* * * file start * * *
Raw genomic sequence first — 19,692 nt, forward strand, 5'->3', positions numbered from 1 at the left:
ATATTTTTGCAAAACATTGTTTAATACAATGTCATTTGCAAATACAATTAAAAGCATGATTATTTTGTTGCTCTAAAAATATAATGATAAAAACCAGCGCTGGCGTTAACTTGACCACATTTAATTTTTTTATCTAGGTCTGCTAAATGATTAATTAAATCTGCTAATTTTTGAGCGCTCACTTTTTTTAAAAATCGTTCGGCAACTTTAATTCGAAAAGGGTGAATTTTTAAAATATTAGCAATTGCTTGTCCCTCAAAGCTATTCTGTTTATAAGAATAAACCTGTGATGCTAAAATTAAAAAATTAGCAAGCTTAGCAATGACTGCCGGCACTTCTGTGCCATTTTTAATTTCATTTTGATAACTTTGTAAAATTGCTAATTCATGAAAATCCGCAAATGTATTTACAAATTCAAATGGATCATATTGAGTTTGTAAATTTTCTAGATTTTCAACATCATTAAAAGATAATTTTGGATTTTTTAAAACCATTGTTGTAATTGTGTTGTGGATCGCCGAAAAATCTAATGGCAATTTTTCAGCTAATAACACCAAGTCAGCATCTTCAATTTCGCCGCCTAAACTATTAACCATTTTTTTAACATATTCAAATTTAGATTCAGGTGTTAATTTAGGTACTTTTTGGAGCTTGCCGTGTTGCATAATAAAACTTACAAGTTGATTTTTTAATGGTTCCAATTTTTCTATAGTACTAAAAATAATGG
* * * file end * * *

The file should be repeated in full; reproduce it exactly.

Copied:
Raw genomic sequence first — 19,692 nt, forward strand, 5'->3', positions numbered from 1 at the left:
ATATTTTTGCAAAACATTGTTTAATACAATGTCATTTGCAAATACAATTAAAAGCATGATTATTTTGTTGCTCTAAAAATATAATGATAAAAACCAGCGCTGGCGTTAACTTGACCACATTTAATTTTTTTATCTAGGTCTGCTAAATGATTAATTAAATCTGCTAATTTTTGAGCGCTCACTTTTTTTAAAAATCGTTCGGCAACTTTAATTCGAAAAGGGTGAATTTTTAAAATATTAGCAATTGCTTGTCCCTCAAAGCTATTCTGTTTATAAGAATAAACCTGTGATGCTAAAATTAAAAAATTAGCAAGCTTAGCAATGACTGCCGGCACTTCTGTGCCATTTTTAATTTCATTTTGATAACTTTGTAAAATTGCTAATTCATGAAAATCCGCAAATGTATTTACAAATTCAAATGGATCATATTGAGTTTGTAAATTTTCTAGATTTTCAACATCATTAAAAGATAATTTTGGATTTTTTAAAACCATTGTTGTAATTGTGTTGTGGATCGCCGAAAAATCTAATGGCAATTTTTCAGCTAATAACACCAAGTCAGCATCTTCAATTTCGCCGCCTAAACTATTAACCATTTTTTTAACATATTCAAATTTAGATTCAGGTGTTAATTTAGGTACTTTTTGGAGCTTGCCGTGTTGCATAATAAAACTTACAAGTTGATTTTTTAATGGTTCCAATTTTTCTATAGTACTAAAAATAATGG